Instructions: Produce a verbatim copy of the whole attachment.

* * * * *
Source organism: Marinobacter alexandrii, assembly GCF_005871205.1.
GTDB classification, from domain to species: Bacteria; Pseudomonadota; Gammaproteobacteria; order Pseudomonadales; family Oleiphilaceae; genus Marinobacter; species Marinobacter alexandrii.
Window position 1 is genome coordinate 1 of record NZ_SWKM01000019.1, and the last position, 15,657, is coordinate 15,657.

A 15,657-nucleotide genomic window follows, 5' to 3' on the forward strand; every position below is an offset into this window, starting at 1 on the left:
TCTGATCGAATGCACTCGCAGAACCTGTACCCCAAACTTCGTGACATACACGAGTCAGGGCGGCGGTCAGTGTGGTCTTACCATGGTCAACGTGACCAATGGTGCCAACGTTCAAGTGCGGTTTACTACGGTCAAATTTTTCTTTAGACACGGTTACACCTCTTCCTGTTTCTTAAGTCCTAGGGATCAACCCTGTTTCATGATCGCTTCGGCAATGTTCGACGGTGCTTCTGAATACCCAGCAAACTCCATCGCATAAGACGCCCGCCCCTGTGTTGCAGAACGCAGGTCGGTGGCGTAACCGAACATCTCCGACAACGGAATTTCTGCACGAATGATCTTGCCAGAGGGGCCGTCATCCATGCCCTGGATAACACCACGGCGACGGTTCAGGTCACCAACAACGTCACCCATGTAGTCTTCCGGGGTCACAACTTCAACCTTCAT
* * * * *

Source organism: Marinobacter alexandrii, assembly GCF_005871205.1.
GTDB classification, from domain to species: Bacteria; Pseudomonadota; Gammaproteobacteria; order Pseudomonadales; family Oleiphilaceae; genus Marinobacter; species Marinobacter alexandrii.
Window position 1 is genome coordinate 1 of record NZ_SWKM01000019.1, and the last position, 15,657, is coordinate 15,657.

A 15,657-nucleotide genomic window follows, 5' to 3' on the forward strand; every position below is an offset into this window, starting at 1 on the left:
TCTGATCGAATGCACTCGCAGAACCTGTACCCCAAACTTCGTGACATACACGAGTCAGGGCGGCGGTCAGTGTGGTCTTACCATGGTCAACGTGACCAATGGTGCCAACGTTCAAGTGCGGTTTACTACGGTCAAATTTTTCTTTAGACACGGTTACACCTCTTCCTGTTTCTTAAGTCCTAGGGATCAACCCTGTTTCATGATCGCTTCGGCAATGTTCGACGGTGCTTCTGAATACCCAGCAAACTCCATCGCATAAGACGCCCGCCCCTGTGTTGCAGAACGCAGGTCGGTGGCGTAACCGAACATCTCCGACAACGGAATTTCTGCACGAATGATCTTGCCAGAGGGGCCGTCATCCATGCCCTGGATAACACCACGGCGACGGTTCAGGTCACCAACAACGTCACCCATGTAGTCTTCCGGGGTCACAACTTCAACCTTCAT